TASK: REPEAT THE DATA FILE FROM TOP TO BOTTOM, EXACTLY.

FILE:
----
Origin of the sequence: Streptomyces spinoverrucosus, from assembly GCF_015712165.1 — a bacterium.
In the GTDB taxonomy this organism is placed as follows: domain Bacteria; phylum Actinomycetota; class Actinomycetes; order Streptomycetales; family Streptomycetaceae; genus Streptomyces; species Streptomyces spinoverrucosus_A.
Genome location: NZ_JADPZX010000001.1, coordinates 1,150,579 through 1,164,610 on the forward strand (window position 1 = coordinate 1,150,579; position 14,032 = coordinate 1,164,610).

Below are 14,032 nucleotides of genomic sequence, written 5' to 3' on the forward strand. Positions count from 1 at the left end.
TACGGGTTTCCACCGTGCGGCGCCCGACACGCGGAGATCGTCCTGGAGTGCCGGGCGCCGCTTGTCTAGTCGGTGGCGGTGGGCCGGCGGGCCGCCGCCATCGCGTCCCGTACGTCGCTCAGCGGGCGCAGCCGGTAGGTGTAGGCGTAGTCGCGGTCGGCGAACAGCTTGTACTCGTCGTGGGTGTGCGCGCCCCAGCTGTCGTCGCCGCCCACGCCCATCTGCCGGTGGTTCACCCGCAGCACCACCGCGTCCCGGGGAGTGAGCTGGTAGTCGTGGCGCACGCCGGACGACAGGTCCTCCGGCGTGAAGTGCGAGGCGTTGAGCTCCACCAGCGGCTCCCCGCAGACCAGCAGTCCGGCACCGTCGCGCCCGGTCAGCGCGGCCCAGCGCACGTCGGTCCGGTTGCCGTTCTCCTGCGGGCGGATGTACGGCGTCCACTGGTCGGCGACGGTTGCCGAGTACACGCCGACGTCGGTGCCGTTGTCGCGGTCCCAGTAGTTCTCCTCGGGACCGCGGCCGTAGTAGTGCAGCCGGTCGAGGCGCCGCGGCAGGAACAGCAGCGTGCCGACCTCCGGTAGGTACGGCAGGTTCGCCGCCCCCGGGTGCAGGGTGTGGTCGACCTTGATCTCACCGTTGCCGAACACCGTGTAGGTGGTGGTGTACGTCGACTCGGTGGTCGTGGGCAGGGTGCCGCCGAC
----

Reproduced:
Origin of the sequence: Streptomyces spinoverrucosus, from assembly GCF_015712165.1 — a bacterium.
In the GTDB taxonomy this organism is placed as follows: domain Bacteria; phylum Actinomycetota; class Actinomycetes; order Streptomycetales; family Streptomycetaceae; genus Streptomyces; species Streptomyces spinoverrucosus_A.
Genome location: NZ_JADPZX010000001.1, coordinates 1,150,579 through 1,164,610 on the forward strand (window position 1 = coordinate 1,150,579; position 14,032 = coordinate 1,164,610).

Below are 14,032 nucleotides of genomic sequence, written 5' to 3' on the forward strand. Positions count from 1 at the left end.
TACGGGTTTCCACCGTGCGGCGCCCGACACGCGGAGATCGTCCTGGAGTGCCGGGCGCCGCTTGTCTAGTCGGTGGCGGTGGGCCGGCGGGCCGCCGCCATCGCGTCCCGTACGTCGCTCAGCGGGCGCAGCCGGTAGGTGTAGGCGTAGTCGCGGTCGGCGAACAGCTTGTACTCGTCGTGGGTGTGCGCGCCCCAGCTGTCGTCGCCGCCCACGCCCATCTGCCGGTGGTTCACCCGCAGCACCACCGCGTCCCGGGGAGTGAGCTGGTAGTCGTGGCGCACGCCGGACGACAGGTCCTCCGGCGTGAAGTGCGAGGCGTTGAGCTCCACCAGCGGCTCCCCGCAGACCAGCAGTCCGGCACCGTCGCGCCCGGTCAGCGCGGCCCAGCGCACGTCGGTCCGGTTGCCGTTCTCCTGCGGGCGGATGTACGGCGTCCACTGGTCGGCGACGGTTGCCGAGTACACGCCGACGTCGGTGCCGTTGTCGCGGTCCCAGTAGTTCTCCTCGGGACCGCGGCCGTAGTAGTGCAGCCGGTCGAGGCGCCGCGGCAGGAACAGCAGCGTGCCGACCTCCGGTAGGTACGGCAGGTTCGCCGCCCCCGGGTGCAGGGTGTGGTCGACCTTGATCTCACCGTTGCCGAACACCGTGTAGGTGGTGGTGTACGTCGACTCGGTGGTCGTGGGCAGGGTGCCGCCGAC